Designing in the Open
My experiences with a transparent design process in Slack
Jan. 24, 2016
Recently I was contracting as a UI designer/front-end engineer with the team at Hearken. The team is remote-first, headquartered in Chicago; and I’m in New York. So, like many teams who work remotely, we spend most of our days on Slack.
This story begins in a familiar way: their web app’s interface was built on the Bootstrap framework, and it was time to build a custom UI system to replace it. I’d done similar work with previous teams, but a few factors made our situation different.
We’d decided to do the work during December; most of our customers would slow down for the holidays and we’d have some time to focus. In order to get done by the new year, though, we had to begin integrating with the codebase by mid-month. And at the end of November, design work hadn’t started yet. We needed a way to get it done fast.
Corey Haines, the CTO, surprised me with a process idea: why not do the design work in a Slack channel, thinking through the problems out loud, and delivering mockups in real time?
Corey has a lot of Agile experience, and he recognized a major factor that would determine how quickly the design stage could complete: the time it would take before we could get feedback. It’s a core idea of Agile software development, and the benefit is so clear it reads like common sense: the sooner you can get feedback, the less you can have strayed from the goal; and, accordingly, the fewer corrections you need to make after each deliverable.
If you’ve done design work or spent time around designers, you know that they don’t generally work this way. In fact, I’d never heard of anything like this being done as part of a design process; maybe collaborative work within a design team, but not in front of stakeholders. Creative work, many will argue, requires a criticism-free space for exploring possibilities; and a design direction needs to be fully realized—to avoid “design by committee”—and presented cleanly to stakeholders with each decision confidently justified, so they’ll buy in.
Corey’s proposal was promising in terms of project management. But I had my share of hesitations about presenting each half-baked design idea, as I had it, to the group for thorough scrutiny. And was this really supposed to be faster than cranking out a solution with no distractions? These are very common first reactions to Agile processes, by the way, and ones I was familiar with. But since the topic was design and not software, it was harder for me to recognize them for what they were.
My experience as an engineer, on the other hand, agreed with the practical bent of his idea. With our timeline, we didn’t really have any other choice. I decided to take the leap. Here’s what happened:
It helped. I found designing for an audience of stakeholders clarified my thinking and sharpened my communication. I had to justify decisions that were so small, they would have gone unnoticed if I were working alone, and I think that strengthened the direction. It took focus to communicate this way, but because the process was visible, it was easy to put techniques and proposals into context. Before long, talking through it with the team was second nature:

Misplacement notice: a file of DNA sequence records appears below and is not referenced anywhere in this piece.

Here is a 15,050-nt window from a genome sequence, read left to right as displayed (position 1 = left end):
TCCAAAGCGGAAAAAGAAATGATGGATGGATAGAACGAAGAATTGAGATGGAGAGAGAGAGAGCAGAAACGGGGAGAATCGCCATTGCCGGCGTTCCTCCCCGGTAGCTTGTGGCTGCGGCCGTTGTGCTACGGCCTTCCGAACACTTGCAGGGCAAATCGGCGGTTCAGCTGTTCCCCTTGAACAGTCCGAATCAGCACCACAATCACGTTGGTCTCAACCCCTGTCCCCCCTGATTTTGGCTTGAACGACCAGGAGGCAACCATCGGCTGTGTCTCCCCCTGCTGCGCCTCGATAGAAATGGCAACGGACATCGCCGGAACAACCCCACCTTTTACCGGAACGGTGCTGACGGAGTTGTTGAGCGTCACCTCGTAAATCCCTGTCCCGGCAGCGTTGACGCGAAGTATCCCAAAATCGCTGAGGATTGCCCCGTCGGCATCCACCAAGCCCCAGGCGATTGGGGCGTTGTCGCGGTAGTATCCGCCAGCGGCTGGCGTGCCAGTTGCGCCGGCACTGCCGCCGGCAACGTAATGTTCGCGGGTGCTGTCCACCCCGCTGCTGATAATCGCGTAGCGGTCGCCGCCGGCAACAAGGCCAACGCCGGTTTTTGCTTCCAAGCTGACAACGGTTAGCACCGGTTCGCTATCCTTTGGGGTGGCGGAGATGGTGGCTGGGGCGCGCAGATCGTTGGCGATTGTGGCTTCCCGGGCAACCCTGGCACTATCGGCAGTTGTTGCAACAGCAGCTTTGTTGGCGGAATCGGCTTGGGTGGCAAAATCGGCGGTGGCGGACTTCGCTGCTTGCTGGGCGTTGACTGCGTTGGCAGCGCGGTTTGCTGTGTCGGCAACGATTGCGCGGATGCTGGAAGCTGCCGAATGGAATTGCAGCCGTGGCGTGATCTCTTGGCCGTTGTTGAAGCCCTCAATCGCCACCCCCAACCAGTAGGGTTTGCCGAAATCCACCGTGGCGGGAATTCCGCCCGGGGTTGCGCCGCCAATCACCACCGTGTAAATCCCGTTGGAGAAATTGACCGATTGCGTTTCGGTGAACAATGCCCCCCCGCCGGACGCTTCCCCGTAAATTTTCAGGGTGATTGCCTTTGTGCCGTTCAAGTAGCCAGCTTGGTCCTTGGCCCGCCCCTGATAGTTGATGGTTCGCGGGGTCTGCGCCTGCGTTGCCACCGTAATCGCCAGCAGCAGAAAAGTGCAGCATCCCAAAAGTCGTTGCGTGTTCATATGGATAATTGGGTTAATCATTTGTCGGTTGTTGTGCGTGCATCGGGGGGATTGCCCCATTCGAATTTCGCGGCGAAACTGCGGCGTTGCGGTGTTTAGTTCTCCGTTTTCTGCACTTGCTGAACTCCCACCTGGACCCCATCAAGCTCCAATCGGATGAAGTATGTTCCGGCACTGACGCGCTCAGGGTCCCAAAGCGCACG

And, very helpfully, it collapsed the tasks of feedback and requirements-gathering into the design context. If I needed information about a feature’s priorities or the use cases it served, I’d ask the group, and a quick discussion could form around it:
Here are a few things that helped it work successfully:
1. “Feedback is a gift, not a demand for change”
We planned to make sure feedback would be helpful, but wouldn’t derail the momentum of the design work. We made it clear to the team that I wouldn’t always be available to start a conversation on a given topic, since we were under pressure to complete the project on time. In return, I’d summarize my work at the end of each day, and make time to have discussions on specific topics.
2. Team attitude of generosity
When I needed feedback or insight, I reached out to @channel or to a specific teammate. The team were fantastic at giving design feedback. Their points were always well-reasoned, constructive, and, most of all, generous; I think they knew how much I was risking making a fool of myself. As promised, I got a lot of good ideas, that I never would have come up with, by sharing and seeking their input early.
3. Produce code as soon as possible
Since this was mainly a visual design project, it made sense to deliver at high fidelity. I did my work in the browser with HTML/CSS most of the time. We set up a fast, simple deploy process to a staging server, so that the team could see and use the pages I was building as soon as possible in the browser context, even if they weren’t finished yet.
I’ve continued to use what we now call an “in the open” process for every effort with the team since (I joined Hearken full-time shortly after this project was done). If your team uses Slack and works well together in design review, I highly recommend stepping out of your comfort zone and trying it.